Twenty years ago this week began the protests that culminated in the Tiananmen Square massacre. While initially student and intellectual in nature, they eventually encompassed vast sections of Chinese society. This importantly included segments of the peasantry and the emerging urban working class, the later best represented by the formation of the Workers Autonomous Federation - active in many cities at that time.
What happened in crushing these protests, was nothing less than a government turning against its own people. There was the wholesale arrest of tens of thousands, and murder of hundreds, or possibly thousands, of civilians. Multiple divisions of the Army were called in to retake the city of Beijing.
The crackdown proved to Western capital that the government in China was willing to do anything to maintain control, and that China was a safe place to invest.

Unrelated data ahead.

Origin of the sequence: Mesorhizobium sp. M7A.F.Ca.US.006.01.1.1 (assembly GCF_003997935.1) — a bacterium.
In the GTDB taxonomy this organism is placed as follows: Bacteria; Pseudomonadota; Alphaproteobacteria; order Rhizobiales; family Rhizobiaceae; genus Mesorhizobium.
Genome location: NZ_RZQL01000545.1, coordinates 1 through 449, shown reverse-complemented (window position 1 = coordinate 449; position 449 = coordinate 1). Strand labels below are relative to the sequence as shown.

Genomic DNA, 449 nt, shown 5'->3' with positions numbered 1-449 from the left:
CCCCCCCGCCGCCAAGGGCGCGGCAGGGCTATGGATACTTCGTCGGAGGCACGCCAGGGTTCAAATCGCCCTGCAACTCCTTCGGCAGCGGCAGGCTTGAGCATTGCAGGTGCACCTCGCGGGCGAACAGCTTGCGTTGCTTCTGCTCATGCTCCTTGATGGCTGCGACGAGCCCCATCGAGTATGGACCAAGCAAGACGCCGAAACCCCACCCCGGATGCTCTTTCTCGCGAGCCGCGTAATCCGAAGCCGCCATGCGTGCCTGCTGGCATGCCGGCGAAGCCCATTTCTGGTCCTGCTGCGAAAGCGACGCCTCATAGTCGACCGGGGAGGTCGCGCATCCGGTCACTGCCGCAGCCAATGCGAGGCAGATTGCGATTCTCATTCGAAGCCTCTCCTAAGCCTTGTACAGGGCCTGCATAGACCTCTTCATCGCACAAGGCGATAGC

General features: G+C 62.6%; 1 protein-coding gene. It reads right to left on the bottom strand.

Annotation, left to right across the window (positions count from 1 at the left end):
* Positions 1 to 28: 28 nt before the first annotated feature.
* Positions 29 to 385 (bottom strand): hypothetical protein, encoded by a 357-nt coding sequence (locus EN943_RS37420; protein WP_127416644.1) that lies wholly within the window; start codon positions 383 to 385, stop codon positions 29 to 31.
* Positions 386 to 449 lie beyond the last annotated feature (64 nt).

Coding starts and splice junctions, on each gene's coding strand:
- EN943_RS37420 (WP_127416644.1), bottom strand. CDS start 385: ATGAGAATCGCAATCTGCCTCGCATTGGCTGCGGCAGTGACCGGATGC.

20 years later, quite a bit has changed in China. It is much wealthier, especially in sections of the traditional merchant class. But it is still an autocratic government resting on a foundation of repression. This autocracy is justified by Western Beijing apologists as understandable, based upon their crude stereotypes of the Chinese people. These stereotypes include notions that the Chinese are uniform, lack individuality, and value an imposed social order over freedom. The apologists say, either loudly or quietly - some people don't really want democracy, and authoritarianism is OK for them.
But time and time again, humans have shown that not to be the case. Autocratic governments are unable to withstand crisis without mass repression, or imploding, because people ultimately don't want to live that way.